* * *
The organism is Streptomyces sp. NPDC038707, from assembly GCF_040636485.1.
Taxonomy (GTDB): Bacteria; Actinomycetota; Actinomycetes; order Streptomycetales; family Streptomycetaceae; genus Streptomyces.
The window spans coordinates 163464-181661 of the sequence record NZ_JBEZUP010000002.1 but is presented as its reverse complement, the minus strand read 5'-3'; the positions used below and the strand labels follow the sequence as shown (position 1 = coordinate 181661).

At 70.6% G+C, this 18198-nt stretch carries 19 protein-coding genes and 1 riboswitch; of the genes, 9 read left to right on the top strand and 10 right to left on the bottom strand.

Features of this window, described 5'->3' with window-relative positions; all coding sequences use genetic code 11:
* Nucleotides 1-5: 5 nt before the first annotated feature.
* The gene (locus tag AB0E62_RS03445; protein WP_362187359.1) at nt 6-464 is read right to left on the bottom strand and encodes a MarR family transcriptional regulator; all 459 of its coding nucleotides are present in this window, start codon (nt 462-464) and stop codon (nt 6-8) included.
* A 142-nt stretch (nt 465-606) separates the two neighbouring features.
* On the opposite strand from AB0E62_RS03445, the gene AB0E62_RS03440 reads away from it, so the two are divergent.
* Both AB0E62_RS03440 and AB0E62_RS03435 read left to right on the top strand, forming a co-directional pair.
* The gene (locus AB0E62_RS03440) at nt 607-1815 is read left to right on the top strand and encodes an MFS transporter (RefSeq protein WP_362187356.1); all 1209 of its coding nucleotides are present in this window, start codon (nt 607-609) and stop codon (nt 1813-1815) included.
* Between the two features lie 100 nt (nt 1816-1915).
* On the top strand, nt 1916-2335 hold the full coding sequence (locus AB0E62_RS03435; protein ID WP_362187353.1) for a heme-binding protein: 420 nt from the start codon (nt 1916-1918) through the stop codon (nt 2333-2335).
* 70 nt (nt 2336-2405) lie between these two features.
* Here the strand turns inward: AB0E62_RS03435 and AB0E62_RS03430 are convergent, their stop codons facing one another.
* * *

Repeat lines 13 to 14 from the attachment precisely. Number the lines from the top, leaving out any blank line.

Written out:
* On the top strand, nt 1916-2335 hold the full coding sequence (locus AB0E62_RS03435; protein ID WP_362187353.1) for a heme-binding protein: 420 nt from the start codon (nt 1916-1918) through the stop codon (nt 2333-2335).
* 70 nt (nt 2336-2405) lie between these two features.